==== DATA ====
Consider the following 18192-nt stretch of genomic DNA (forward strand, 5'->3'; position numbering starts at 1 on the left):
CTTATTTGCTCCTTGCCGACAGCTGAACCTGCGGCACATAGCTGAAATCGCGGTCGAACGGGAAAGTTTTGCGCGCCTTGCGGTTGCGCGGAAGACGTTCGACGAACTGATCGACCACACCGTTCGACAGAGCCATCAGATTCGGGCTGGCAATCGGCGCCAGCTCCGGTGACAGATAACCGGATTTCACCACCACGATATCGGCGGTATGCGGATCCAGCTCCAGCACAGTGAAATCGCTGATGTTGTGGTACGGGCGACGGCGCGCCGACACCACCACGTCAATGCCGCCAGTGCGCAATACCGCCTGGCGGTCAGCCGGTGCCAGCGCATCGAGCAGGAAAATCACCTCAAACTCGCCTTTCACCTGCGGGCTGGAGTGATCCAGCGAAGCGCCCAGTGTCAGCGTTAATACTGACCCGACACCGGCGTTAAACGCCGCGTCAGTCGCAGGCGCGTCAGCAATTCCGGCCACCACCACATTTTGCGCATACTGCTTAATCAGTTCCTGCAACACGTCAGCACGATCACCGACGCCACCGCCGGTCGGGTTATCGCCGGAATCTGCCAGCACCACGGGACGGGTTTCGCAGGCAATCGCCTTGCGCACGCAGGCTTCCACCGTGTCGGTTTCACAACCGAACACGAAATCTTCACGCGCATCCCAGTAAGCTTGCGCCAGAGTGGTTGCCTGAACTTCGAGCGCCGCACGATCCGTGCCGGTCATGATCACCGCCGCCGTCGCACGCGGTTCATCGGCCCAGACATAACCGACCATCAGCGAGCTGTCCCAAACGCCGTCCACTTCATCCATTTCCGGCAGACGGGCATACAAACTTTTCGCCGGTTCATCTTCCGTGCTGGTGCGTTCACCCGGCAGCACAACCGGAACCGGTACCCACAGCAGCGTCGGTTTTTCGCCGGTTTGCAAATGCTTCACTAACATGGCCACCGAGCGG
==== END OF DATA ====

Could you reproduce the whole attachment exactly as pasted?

Consider the following 18192-nt stretch of genomic DNA (forward strand, 5'->3'; position numbering starts at 1 on the left):
CTTATTTGCTCCTTGCCGACAGCTGAACCTGCGGCACATAGCTGAAATCGCGGTCGAACGGGAAAGTTTTGCGCGCCTTGCGGTTGCGCGGAAGACGTTCGACGAACTGATCGACCACACCGTTCGACAGAGCCATCAGATTCGGGCTGGCAATCGGCGCCAGCTCCGGTGACAGATAACCGGATTTCACCACCACGATATCGGCGGTATGCGGATCCAGCTCCAGCACAGTGAAATCGCTGATGTTGTGGTACGGGCGACGGCGCGCCGACACCACCACGTCAATGCCGCCAGTGCGCAATACCGCCTGGCGGTCAGCCGGTGCCAGCGCATCGAGCAGGAAAATCACCTCAAACTCGCCTTTCACCTGCGGGCTGGAGTGATCCAGCGAAGCGCCCAGTGTCAGCGTTAATACTGACCCGACACCGGCGTTAAACGCCGCGTCAGTCGCAGGCGCGTCAGCAATTCCGGCCACCACCACATTTTGCGCATACTGCTTAATCAGTTCCTGCAACACGTCAGCACGATCACCGACGCCACCGCCGGTCGGGTTATCGCCGGAATCTGCCAGCACCACGGGACGGGTTTCGCAGGCAATCGCCTTGCGCACGCAGGCTTCCACCGTGTCGGTTTCACAACCGAACACGAAATCTTCACGCGCATCCCAGTAAGCTTGCGCCAGAGTGGTTGCCTGAACTTCGAGCGCCGCACGATCCGTGCCGGTCATGATCACCGCCGCCGTCGCACGCGGTTCATCGGCCCAGACATAACCGACCATCAGCGAGCTGTCCCAAACGCCGTCCACTTCATCCATTTCCGGCAGACGGGCATACAAACTTTTCGCCGGTTCATCTTCCGTGCTGGTGCGTTCACCCGGCAGCACAACCGGAACCGGTACCCACAGCAGCGTCGGTTTTTCGCCGGTTTGCAAATGCTTCACTAACATGGCCACCGAGCGG